Mental Health Media Coverage: Why Uncertainty is Better Than a Quick Click
When it comes to mental health communications and reporting, the long game is best. Scientific evidence and careful decision-making lead to better media stories—and better policies—than fear, anger, or stigma.
It can be tempting to use politicians’ controversial mannerisms, or the mental health records of mass shooting perpetrators, to show why mental illness matters. But doing so risks villainizing mental health care providers, condoning armchair diagnosis and creating skewed perceptions about what mental illness looks like.
Recently, Psychology Today pointed out that diagnosis of mental illness in public figures based on public information isn’t really diagnosis at all. True diagnosis is a tool for treatment—not a political weapon. The Columbia Journalism Review noted the irresponsibility of attributing Ian David Long’s shooting of 12 people in Thousand Oaks, CA, to post-traumatic stress disorder (PTSD) from his service in the Marine Corps. PTSD tends to lead to withdrawal more than lashing out, according to the American Psychiatric Association.
Health communicators would be better off admitting there is a lot we don’t know about mental health. Julia Belluz, senior health correspondent for Vox, suggests adapting evidence-based medicine principles to improve coverage. Improving connections between scientists and reporters, she says, would serve readers.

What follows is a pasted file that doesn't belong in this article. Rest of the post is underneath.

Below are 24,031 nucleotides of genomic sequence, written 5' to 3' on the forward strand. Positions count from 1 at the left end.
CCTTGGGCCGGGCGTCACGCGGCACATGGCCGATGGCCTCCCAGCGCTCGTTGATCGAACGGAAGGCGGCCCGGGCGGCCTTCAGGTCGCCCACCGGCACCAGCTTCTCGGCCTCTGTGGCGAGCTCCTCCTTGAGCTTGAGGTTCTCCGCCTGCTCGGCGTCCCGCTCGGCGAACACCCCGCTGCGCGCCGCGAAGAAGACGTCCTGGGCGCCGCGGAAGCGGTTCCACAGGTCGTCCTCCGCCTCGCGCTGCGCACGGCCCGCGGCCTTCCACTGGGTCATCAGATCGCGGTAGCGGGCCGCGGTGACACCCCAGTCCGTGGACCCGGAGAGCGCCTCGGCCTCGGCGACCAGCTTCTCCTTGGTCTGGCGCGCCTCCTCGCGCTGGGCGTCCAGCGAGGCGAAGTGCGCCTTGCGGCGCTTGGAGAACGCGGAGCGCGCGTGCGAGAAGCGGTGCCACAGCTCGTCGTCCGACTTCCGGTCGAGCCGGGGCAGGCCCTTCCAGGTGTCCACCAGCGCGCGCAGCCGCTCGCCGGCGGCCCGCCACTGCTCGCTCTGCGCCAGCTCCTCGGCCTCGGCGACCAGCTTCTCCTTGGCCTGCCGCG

And scientists say there are lots of gaps in our knowledge about the human brain—one of the reasons the National Institutes of Health (NIH) has just expanded funding for its BRAIN Initiative. “Brain diseases are some of the greatest mysteries in modern medicine,” NIH Director Francis S. Collins said in a press release.
Uncertainty introduces emotional risks and can feel like a violation of storytelling: find a beginning, middle and end, causal relationships and moral values for heroes and villains. But there is no easy answer when it comes to mental illness. Headlines crafted to pique curiosity should never be used to imply answers that don’t yet exist. The public relations discipline offers a unique route to solutions. It’s part of our job to think about reputations and relationships for ALL stakeholders in a story. We can do this by considering what’s best in the long term for everyone touched by coverage on mental illness.